As kids, we felt safe. Rarely did any element of real danger enter our naïve and, in retrospect, severely innocent worlds Read the rest of this entry »
In Wicker Park’s casual, dimly lit Easy Bar, thirty people make their way around the front space by the bar, ready to find their perfect match. Some wear nametags lined with red to indicate they’re looking while others wear blue nametags to show they’re in need… of a roommate, that is.
This gathering is one of the monthly meetings for the Flatmate Meetup brought to Chicago a year ago by David Kadavy. Kadavy came up with the idea for the Flatmate Meetup in 2006 when he moved from San Jose to San Francisco.
“I sent out tons of emails,” Kadavy recalls. “I was on the verge of having a nervous breakdown.” Read the rest of this entry »
This was a mistake.
Enter the north end gate of the Wicker Park Fest Sunday evening and you’re immediately slammed with crowd, seemingly herded to no place at all as Milwaukee Avenue boasts an endless sea of patrons. Moved this year from its usual Damen Avenue home, the event’s suffocated by restaurant patios on the sidewalks, food and beer tents in the middle of the road and a centrally located stage, where local pop-punk quartet Smoking Popes explodes into “Midnight Moon.”
Can’t enjoy it, though. Strollers are out and the crowd gets beefier. A young girl with a bicycle struggles to maneuver through the titanic mound of flesh and beer-stink, only to slightly jar into a bearded fellow. “Excuse me,” she offers. He notices her sleeve tattoos. “Yeah, excuse you,” he elegantly retorts. “Good luck getting a job ever.” Nice guy.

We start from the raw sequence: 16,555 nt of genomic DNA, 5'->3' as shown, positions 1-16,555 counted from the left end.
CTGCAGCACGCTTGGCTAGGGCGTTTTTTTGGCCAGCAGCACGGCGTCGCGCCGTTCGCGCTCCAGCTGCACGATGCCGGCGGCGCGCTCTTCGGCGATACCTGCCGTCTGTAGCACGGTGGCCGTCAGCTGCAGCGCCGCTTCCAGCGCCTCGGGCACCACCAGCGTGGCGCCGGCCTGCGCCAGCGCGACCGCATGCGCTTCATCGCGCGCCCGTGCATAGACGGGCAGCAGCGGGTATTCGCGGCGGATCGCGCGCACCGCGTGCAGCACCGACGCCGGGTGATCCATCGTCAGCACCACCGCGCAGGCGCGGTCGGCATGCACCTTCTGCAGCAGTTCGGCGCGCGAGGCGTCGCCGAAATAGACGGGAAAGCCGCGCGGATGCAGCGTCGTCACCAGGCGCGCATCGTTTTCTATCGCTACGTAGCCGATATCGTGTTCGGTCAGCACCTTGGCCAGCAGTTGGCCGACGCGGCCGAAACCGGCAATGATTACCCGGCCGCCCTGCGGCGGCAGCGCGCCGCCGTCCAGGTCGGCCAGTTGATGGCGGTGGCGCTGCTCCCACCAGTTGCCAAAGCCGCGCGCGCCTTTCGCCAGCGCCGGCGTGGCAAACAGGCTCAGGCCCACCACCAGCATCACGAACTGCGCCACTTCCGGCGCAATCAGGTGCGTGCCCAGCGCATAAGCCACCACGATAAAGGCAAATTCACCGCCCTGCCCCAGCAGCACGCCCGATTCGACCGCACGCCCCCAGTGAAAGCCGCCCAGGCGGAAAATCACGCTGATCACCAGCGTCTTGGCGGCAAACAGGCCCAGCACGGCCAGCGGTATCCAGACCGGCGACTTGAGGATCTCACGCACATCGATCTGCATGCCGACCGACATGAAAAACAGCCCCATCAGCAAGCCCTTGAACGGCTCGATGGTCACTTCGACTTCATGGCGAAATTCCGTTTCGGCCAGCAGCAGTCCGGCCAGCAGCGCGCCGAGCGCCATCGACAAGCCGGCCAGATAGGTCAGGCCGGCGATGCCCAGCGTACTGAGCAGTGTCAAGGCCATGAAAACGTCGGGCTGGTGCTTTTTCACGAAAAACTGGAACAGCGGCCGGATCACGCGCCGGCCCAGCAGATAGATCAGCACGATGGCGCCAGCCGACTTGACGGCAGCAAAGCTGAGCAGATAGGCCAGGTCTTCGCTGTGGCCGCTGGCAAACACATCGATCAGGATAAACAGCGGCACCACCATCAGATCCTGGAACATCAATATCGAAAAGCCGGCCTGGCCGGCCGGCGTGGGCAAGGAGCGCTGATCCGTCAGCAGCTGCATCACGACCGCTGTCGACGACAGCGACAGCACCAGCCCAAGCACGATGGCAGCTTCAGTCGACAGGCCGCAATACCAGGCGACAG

Poor Myopic Books is raped; the Sunday night poetry series seems intimidated by the street noise seeping in from outside. The air is tense.
Exit after twenty minutes. Just past the gates outside Violet Hour, an altercation erupts. In the confusion of mass exodus and poorly planned detours, a cabbie has cut off some bicyclists. He yells from the car, “What the fuck you say?”
“Yellow Cab…move the fuck on!”
He peels out south past the park, waits for an opening, and whips a u-turn, heading back to fight some more.
Time to get the hell out of here. (Tom Lynch)
By Damien James
I spent more time than I’d like to admit wondering what you were thinking as you walked the halls of the smART Show in the Flat Iron building between 10:30pm and midnight a few weeks ago. I’m curious because in that time, you managed to swipe one of my drawings right off the wall and abscond with it.